History Faculty and Staff
Peter Buckingham - Professor - Department ChairPioneer 203
Education: BA Gettysburg College PhD. Washington State University
Academic Interests: U.S. History, American Radical Tradition, Baseball, and American Culture
Expectations for the Millennium: American Socialist Visions of the Future. Wesport: Greenwood, 2002 All'for the Best" Reminiscences and Letters of Daniel W. Sawtelle. Knoxville: University of Tennessee Press, 2001. Rebel Against Injustice: The Life of Frank P. O'Hare. Columbia: University of Missouri Press, 1996. Woodrow Wilson: A Bibliography of His Times and Presidency. Wilmington: Scholarly Resources, 1990. America Sees Red: Anti-Communism in America, 1870s to 1980s. Claremont, CA: Regina Books, 1988. International Normalcy; America's Open Door Peace with the Former Central Powers, 1921-1929. Wilmington: Scholarly Resources, 1983.
National Symposium Peace and Reconciliation Links
Links to Peace and Reconciliation Movement in Northern Ireland
Restorative Justice Links
Restorative Justice Online
- Restorative Justice - Introduction
- Restorative Justice - Ireland
- Ireland Exploring Further Restorative Justice Implementation
- Department of Justice and Equality
- Community Restorative Justice in Northern Ireland – An Overview
Sharon Bailey Glasco - Associate Professor; Coordinator, Social and Behavioral Science Major, Division of Continuing Education (DCE)Pioneer 208 A
Education: B.A. in International Studies and Spanish from Whitworth College - M.A. in Latin American Studies from the University of Arizona - Ph.D. in History (Mexico/Latin American emphasis; secondary fields in comparative gender history and world history) from the University of Arizona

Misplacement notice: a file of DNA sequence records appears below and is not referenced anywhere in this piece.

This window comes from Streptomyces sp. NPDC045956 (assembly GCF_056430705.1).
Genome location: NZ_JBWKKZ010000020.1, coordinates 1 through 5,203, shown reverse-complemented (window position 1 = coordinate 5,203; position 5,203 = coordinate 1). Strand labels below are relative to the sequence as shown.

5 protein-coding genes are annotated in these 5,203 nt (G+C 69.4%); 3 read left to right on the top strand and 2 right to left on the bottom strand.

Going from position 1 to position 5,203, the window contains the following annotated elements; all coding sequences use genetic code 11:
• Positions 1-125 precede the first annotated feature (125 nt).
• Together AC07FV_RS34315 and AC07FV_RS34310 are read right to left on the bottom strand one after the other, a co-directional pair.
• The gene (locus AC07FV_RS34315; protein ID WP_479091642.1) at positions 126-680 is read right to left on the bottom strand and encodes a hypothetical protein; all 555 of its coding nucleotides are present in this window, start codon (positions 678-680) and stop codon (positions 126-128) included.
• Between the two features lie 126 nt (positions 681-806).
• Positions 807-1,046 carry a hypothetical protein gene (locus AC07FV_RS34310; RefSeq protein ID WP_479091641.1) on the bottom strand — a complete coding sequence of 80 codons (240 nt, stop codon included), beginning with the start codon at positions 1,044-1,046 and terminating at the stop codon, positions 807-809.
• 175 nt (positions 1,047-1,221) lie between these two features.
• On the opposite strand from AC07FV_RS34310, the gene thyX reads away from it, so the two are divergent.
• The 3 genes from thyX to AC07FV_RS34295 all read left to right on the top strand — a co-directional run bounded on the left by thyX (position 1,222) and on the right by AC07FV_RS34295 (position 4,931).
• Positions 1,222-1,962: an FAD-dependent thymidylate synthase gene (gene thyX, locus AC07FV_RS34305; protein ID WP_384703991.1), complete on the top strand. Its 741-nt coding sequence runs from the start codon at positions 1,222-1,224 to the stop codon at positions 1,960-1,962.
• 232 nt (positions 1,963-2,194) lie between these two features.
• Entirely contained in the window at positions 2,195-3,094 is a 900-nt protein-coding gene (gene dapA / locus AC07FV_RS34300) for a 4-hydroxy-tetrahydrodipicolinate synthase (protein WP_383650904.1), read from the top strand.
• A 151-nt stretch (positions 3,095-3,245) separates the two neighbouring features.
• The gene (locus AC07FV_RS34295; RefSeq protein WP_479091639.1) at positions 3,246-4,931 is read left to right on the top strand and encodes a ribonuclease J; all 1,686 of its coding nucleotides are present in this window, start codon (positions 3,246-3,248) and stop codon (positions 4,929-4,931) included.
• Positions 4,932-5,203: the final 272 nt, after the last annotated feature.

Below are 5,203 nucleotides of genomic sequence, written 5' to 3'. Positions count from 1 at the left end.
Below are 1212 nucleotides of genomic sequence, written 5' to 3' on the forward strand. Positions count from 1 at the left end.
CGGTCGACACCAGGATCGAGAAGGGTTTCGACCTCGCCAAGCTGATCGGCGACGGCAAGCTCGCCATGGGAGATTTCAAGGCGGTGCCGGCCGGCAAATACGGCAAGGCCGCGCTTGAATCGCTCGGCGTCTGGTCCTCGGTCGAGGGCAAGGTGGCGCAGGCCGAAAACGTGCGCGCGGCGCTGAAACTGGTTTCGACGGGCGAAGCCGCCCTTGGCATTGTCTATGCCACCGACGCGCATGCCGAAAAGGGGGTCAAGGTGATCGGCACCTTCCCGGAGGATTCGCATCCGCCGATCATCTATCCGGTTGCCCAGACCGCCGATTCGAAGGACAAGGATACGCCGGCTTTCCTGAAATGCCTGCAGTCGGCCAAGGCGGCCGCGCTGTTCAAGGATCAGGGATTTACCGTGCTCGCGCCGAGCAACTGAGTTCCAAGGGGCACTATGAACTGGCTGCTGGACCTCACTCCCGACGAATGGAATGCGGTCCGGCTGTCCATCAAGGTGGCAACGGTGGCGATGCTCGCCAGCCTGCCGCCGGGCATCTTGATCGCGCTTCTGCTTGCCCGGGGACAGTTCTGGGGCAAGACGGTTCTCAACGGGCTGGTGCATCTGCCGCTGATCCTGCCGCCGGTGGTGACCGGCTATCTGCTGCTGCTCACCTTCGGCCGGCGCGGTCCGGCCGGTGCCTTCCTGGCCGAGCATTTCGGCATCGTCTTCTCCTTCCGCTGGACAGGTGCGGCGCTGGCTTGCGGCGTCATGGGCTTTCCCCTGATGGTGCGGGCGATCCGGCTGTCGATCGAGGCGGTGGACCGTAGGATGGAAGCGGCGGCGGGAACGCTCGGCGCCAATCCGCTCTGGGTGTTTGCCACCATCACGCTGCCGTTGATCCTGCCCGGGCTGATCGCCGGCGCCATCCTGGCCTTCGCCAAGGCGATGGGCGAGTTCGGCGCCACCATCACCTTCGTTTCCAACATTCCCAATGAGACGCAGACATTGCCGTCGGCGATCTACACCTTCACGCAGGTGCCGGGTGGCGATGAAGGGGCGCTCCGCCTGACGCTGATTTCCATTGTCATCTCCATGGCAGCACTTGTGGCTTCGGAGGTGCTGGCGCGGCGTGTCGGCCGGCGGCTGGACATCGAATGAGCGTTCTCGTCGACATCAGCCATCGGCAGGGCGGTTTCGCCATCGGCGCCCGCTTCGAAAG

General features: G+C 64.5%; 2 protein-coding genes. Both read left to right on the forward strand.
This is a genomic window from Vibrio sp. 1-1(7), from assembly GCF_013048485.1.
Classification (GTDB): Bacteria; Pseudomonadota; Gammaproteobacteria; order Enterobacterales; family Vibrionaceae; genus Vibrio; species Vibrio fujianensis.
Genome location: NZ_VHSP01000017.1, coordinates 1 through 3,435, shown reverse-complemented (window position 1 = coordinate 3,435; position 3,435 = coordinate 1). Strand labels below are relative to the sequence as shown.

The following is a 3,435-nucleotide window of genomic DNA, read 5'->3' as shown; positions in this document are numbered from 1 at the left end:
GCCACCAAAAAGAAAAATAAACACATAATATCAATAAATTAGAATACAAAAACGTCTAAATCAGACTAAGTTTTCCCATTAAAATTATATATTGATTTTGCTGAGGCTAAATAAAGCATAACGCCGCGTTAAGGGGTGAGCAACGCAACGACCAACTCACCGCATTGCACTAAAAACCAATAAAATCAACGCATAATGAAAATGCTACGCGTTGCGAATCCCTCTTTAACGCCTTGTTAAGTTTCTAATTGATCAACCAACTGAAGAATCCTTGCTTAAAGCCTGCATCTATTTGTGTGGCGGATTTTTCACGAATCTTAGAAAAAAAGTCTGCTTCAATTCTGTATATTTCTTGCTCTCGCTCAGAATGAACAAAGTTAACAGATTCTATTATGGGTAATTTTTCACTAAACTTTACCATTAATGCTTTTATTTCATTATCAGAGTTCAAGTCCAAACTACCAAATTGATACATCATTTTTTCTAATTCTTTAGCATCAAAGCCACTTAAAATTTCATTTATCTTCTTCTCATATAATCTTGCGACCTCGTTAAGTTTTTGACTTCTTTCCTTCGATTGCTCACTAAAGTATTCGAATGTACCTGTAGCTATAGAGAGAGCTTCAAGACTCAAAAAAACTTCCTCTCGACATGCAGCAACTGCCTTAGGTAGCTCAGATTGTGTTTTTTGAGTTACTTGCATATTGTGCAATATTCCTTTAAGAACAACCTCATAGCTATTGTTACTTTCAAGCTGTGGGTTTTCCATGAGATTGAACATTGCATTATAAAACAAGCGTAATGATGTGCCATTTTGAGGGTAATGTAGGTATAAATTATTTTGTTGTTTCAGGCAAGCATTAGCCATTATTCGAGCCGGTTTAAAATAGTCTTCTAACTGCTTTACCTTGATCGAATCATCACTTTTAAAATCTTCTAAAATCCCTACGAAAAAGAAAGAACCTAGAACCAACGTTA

Dr. Bailey Glasco's academic training is in Latin American history and World history, with special emphases on Mexican history and comparative gender histories (Latin America, Africa, Europe, and the United States). She is especially interested in the the roles of race, class, and gender in historical events, as well as urban social and cultural history. She frequently teaches the World history surveys (HIST 122/123), as well as surveys in Latin American history (HIST 213: Colonialism and Slavery in Latin America; HIST 214: Independence and Inequality in Modern Latin America). Her upper division courses include a mix of classes specific to Mexican history (HIST 315: History of Mexico), as well as thematically based courses which examine the region more broadly (HIST 318: Women and Gender in Latin American History; HIST 301: The Culture of Cities in Latin America; HIST 314: The US/Mexico Border Region).
Dr. Bailey Glasco regularly presents her research at various regional and national conferences and symposiums, and has published work on the social history of Mexico City during the transition from the colonial to national periods (18th-19th century). She is currently working on two new research projects: one which examines the role of female curanderas (natural healers) as social and cultural mediators in late colonial Mexico, and a second on the role of the imagery of women (in art, postcards, ads, calendars) in defining modern Mexican national identity.
Dr. Bailey Glasco recently published her first monograph, Constructing Mexico City: Colonial Conflicts Over Culture, Space, and Authority (Palgrave Macmillan, 2010). More details can be found here: http://us.macmillan.com/constructingmexicocity.